Sunday, 31 March 2013


A third Shako scenario for this year featured the action at Kulm.  Following his victory at Dresden Napoleon ordered his commanders to pursue the allies through the mountains and complete their destruction.  Vandamme commanded one of these columns and his orders directed him to occupy Teplitz and thereby block the main retreat route.  He was advised that the columns under St Cyr and Mortier would be following him in support.  Already he had overcome two rearguards and as he debouched from the mountains and approached Kulm, he received news of yet another enemy force barring his advance.
This was Osterman-Tolstoy with two divisions of infantry and two of cavalry.  His orders were simple, stop Vandamme's advance, whatever the cost.  Reinforcements would be sent as they became available.

The map (apologies for the poor quality), sets out the position at the start of the action.  Vandamme is with Revest's division (4 battalions and a battery), north of Kulm.  Dupas' division (8 battalions and a battery) is marching along the road and has reached Kulm.  behind Dupas is Chastel's light cavalry (5 regiments). Following Chastel are Gorbrecht (5 light cavalry regiments) and Dumonceau with 8 more battalions.  Further back are the corps artillery and Phillipon's infantry division (10 battalions).

On his left flank Osterman has Rosen's Russian Guard division of 6 battalions with two heavy batteries deployed between the villages of Straden and Priesten.  Between Priesten and the southern road to Teplitz are Pischnitsky's understrength division of II Corps (6 weakened battalions) and Pahlen's light cavalry (3 light regiments and 1 dragoon regiment).  Expected Russian reinforcements are Schachafskoi's infantry division and the 2nd Cuirassier division.

Steve took the part of Vandamme and faced the same problem, wait for all his forces to deploy and risk the Allied force becoming stronger, or, attack with what troops he had present.  He decided on the latter, (just like Vandamme) and after a short bombardment Revest's infantry moved forward with orders to seize the village of Straden.  Dupas was to attack Priesten and Chastel move south to counter the threat of Pahlen.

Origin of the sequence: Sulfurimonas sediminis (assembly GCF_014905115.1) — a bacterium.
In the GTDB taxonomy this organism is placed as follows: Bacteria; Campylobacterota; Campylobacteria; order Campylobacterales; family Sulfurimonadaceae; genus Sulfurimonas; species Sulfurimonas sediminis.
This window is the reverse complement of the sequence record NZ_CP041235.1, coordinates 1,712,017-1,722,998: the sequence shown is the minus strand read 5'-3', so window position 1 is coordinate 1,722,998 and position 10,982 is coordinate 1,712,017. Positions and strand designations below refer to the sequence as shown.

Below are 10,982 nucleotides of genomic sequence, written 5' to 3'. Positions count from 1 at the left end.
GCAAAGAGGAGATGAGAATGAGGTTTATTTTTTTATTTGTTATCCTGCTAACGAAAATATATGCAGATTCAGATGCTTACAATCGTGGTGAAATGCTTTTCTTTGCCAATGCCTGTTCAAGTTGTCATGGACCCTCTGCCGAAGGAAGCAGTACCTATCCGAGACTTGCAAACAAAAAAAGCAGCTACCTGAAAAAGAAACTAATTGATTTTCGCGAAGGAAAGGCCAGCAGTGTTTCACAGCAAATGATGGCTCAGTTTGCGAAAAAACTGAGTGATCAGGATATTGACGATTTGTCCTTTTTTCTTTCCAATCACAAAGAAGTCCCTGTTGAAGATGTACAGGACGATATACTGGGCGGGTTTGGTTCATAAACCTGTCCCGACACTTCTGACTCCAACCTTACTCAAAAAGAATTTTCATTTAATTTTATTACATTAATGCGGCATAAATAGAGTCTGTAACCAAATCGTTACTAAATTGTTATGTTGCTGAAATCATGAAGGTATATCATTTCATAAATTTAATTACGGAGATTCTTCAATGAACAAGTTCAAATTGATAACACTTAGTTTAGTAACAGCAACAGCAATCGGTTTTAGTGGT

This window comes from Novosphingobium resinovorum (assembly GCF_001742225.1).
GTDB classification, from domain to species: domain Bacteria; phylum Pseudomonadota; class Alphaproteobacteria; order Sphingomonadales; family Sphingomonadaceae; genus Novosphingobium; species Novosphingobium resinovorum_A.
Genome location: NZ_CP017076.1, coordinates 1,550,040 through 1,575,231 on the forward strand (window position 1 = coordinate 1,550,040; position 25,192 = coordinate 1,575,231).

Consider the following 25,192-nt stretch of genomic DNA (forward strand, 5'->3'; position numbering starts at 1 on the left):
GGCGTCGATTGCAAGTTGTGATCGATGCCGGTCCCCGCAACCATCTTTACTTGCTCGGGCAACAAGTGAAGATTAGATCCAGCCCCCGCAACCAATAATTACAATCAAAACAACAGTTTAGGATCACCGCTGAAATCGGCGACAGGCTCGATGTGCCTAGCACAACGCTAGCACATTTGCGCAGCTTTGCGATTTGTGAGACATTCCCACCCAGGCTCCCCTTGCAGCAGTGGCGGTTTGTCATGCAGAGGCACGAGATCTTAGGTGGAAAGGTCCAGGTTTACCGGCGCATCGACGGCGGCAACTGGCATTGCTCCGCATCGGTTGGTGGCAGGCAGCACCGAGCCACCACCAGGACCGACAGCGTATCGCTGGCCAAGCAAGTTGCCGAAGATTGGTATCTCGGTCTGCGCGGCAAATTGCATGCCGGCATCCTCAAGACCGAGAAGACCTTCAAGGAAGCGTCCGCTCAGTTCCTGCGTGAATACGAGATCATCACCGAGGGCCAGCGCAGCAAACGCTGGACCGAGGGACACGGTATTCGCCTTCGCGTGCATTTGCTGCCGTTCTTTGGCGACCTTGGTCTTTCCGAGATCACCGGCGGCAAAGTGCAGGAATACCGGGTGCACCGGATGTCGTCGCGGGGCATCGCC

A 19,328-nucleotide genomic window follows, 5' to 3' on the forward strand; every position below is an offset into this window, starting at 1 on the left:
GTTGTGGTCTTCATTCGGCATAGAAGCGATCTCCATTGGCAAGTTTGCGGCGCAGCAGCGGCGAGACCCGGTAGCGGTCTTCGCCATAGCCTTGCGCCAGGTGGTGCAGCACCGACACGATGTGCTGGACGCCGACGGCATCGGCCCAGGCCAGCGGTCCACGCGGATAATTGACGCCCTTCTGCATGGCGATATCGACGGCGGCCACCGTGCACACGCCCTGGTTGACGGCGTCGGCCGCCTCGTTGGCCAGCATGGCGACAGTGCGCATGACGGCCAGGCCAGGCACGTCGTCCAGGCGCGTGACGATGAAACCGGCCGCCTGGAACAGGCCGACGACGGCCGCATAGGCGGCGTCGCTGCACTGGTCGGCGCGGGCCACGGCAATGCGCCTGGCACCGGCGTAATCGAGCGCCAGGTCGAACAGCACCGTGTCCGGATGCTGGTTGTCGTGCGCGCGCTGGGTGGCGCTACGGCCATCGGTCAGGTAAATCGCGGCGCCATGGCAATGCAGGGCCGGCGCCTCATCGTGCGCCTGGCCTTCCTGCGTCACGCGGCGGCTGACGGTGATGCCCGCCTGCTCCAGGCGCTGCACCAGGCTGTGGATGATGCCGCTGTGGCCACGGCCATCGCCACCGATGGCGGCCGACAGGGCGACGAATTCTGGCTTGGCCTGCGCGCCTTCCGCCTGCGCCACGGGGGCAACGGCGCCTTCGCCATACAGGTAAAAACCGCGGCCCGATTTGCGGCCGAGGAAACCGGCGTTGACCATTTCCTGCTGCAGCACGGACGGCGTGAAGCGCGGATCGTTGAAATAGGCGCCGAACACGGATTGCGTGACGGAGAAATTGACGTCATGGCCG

The Russian guns opened up on Revest's infantry as they moved forward, but the men of the 10th line had a proud tradition and ploughed on.  The 2nd and 3rd battalions attacked the village, whilst the 1st battalion, supported by a screen of skirmishers moved round the northern flank.  Rosen had a battalion in Straden and this held off the first attack with ease; the Russian volleys stopping both battalions in their tracks.  The 1st battalion of the 10th was attacked by another guard battalion.  As the Russians advanced, several of their officers were picked off by the French skirmishers and then more casualties were incurred by a volley from the 10th.    With levelled bayonets the guards continued their advance, confident that they could overcome their opponents.  The 10th were equally confident and the two units crashed together. After a short melee it was the Russians who fell back, ceding the ground to their opponents.  Indeed, so overwhelmed were the guardsmen, they took no further part in the action as their remaining officers struggled to restore some semblance of order.  Fortunately for Rosen the 1st battalion of the Semeniovsky regiment was in reserve and they stepped forward to hold the line.  They could not prevent the 10th from overrunning a Russian battery, but they did eventually force the French to fall back across the stream.

In front of Priesten, Pischnitsky's men deployed to meet Dupas' men as they advanced from Kulm.  The long column of Frenchmen were subjected to the fire from the 12lb batteries as they neared the bridge over stream.  Nevertheless they pressed on and soon were massing for an attack on the Ashperon regiment which formed Pischnitsky's front line